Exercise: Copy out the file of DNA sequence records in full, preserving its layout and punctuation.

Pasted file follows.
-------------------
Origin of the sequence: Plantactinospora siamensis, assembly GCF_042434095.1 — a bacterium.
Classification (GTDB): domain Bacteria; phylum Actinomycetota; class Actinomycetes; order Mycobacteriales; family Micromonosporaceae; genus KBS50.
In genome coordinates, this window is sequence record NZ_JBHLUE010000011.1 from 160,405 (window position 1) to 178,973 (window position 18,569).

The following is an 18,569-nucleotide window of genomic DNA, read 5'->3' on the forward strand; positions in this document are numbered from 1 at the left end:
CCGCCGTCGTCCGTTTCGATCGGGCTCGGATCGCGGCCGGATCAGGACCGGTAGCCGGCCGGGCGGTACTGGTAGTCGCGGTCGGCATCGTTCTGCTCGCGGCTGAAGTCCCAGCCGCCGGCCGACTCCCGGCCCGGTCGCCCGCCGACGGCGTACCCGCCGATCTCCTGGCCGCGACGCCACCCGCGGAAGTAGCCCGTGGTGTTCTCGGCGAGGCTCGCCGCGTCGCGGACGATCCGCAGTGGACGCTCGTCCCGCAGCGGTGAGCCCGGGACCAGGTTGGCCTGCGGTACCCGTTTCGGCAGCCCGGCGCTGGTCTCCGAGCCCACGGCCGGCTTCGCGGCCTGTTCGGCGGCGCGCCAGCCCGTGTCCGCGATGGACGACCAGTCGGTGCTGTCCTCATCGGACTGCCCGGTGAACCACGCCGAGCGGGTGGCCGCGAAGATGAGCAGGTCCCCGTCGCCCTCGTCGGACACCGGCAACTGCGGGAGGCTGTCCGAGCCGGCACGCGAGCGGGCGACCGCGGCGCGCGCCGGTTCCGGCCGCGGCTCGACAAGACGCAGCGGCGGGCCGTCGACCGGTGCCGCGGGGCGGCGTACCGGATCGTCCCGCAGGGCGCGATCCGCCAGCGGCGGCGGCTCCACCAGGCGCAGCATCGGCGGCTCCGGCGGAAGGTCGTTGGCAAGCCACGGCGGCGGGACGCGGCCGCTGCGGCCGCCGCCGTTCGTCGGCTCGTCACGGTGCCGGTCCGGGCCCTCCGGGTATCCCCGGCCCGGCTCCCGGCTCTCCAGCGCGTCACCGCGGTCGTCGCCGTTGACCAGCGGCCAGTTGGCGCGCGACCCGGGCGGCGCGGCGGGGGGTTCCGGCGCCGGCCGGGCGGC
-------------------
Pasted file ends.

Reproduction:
Origin of the sequence: Plantactinospora siamensis, assembly GCF_042434095.1 — a bacterium.
Classification (GTDB): domain Bacteria; phylum Actinomycetota; class Actinomycetes; order Mycobacteriales; family Micromonosporaceae; genus KBS50.
In genome coordinates, this window is sequence record NZ_JBHLUE010000011.1 from 160,405 (window position 1) to 178,973 (window position 18,569).

The following is an 18,569-nucleotide window of genomic DNA, read 5'->3' on the forward strand; positions in this document are numbered from 1 at the left end:
CCGCCGTCGTCCGTTTCGATCGGGCTCGGATCGCGGCCGGATCAGGACCGGTAGCCGGCCGGGCGGTACTGGTAGTCGCGGTCGGCATCGTTCTGCTCGCGGCTGAAGTCCCAGCCGCCGGCCGACTCCCGGCCCGGTCGCCCGCCGACGGCGTACCCGCCGATCTCCTGGCCGCGACGCCACCCGCGGAAGTAGCCCGTGGTGTTCTCGGCGAGGCTCGCCGCGTCGCGGACGATCCGCAGTGGACGCTCGTCCCGCAGCGGTGAGCCCGGGACCAGGTTGGCCTGCGGTACCCGTTTCGGCAGCCCGGCGCTGGTCTCCGAGCCCACGGCCGGCTTCGCGGCCTGTTCGGCGGCGCGCCAGCCCGTGTCCGCGATGGACGACCAGTCGGTGCTGTCCTCATCGGACTGCCCGGTGAACCACGCCGAGCGGGTGGCCGCGAAGATGAGCAGGTCCCCGTCGCCCTCGTCGGACACCGGCAACTGCGGGAGGCTGTCCGAGCCGGCACGCGAGCGGGCGACCGCGGCGCGCGCCGGTTCCGGCCGCGGCTCGACAAGACGCAGCGGCGGGCCGTCGACCGGTGCCGCGGGGCGGCGTACCGGATCGTCCCGCAGGGCGCGATCCGCCAGCGGCGGCGGCTCCACCAGGCGCAGCATCGGCGGCTCCGGCGGAAGGTCGTTGGCAAGCCACGGCGGCGGGACGCGGCCGCTGCGGCCGCCGCCGTTCGTCGGCTCGTCACGGTGCCGGTCCGGGCCCTCCGGGTATCCCCGGCCCGGCTCCCGGCTCTCCAGCGCGTCACCGCGGTCGTCGCCGTTGACCAGCGGCCAGTTGGCGCGCGACCCGGGCGGCGCGGCGGGGGGTTCCGGCGCCGGCCGGGCGGC